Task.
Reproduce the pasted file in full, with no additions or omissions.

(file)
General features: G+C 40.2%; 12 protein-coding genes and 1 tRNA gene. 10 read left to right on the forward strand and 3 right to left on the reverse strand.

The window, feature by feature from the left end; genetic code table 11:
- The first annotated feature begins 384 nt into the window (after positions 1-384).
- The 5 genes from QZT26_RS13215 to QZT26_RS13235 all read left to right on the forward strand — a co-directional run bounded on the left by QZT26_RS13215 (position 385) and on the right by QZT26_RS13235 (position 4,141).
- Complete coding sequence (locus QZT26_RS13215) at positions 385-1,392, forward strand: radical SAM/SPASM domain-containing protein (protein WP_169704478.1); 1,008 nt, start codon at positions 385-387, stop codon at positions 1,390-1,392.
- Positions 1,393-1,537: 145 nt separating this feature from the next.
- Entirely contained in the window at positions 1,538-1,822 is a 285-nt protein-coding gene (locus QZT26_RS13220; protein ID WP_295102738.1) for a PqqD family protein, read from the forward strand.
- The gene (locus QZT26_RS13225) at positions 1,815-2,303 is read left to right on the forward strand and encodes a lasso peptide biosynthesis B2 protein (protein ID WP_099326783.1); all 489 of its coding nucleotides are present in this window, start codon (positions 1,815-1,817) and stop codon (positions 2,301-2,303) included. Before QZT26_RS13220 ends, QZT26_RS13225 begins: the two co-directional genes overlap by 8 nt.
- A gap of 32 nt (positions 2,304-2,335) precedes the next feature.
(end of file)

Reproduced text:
General features: G+C 40.2%; 12 protein-coding genes and 1 tRNA gene. 10 read left to right on the forward strand and 3 right to left on the reverse strand.

The window, feature by feature from the left end; genetic code table 11:
- The first annotated feature begins 384 nt into the window (after positions 1-384).
- The 5 genes from QZT26_RS13215 to QZT26_RS13235 all read left to right on the forward strand — a co-directional run bounded on the left by QZT26_RS13215 (position 385) and on the right by QZT26_RS13235 (position 4,141).
- Complete coding sequence (locus QZT26_RS13215) at positions 385-1,392, forward strand: radical SAM/SPASM domain-containing protein (protein WP_169704478.1); 1,008 nt, start codon at positions 385-387, stop codon at positions 1,390-1,392.
- Positions 1,393-1,537: 145 nt separating this feature from the next.
- Entirely contained in the window at positions 1,538-1,822 is a 285-nt protein-coding gene (locus QZT26_RS13220; protein ID WP_295102738.1) for a PqqD family protein, read from the forward strand.
- The gene (locus QZT26_RS13225) at positions 1,815-2,303 is read left to right on the forward strand and encodes a lasso peptide biosynthesis B2 protein (protein ID WP_099326783.1); all 489 of its coding nucleotides are present in this window, start codon (positions 1,815-1,817) and stop codon (positions 2,301-2,303) included. Before QZT26_RS13220 ends, QZT26_RS13225 begins: the two co-directional genes overlap by 8 nt.
- A gap of 32 nt (positions 2,304-2,335) precedes the next feature.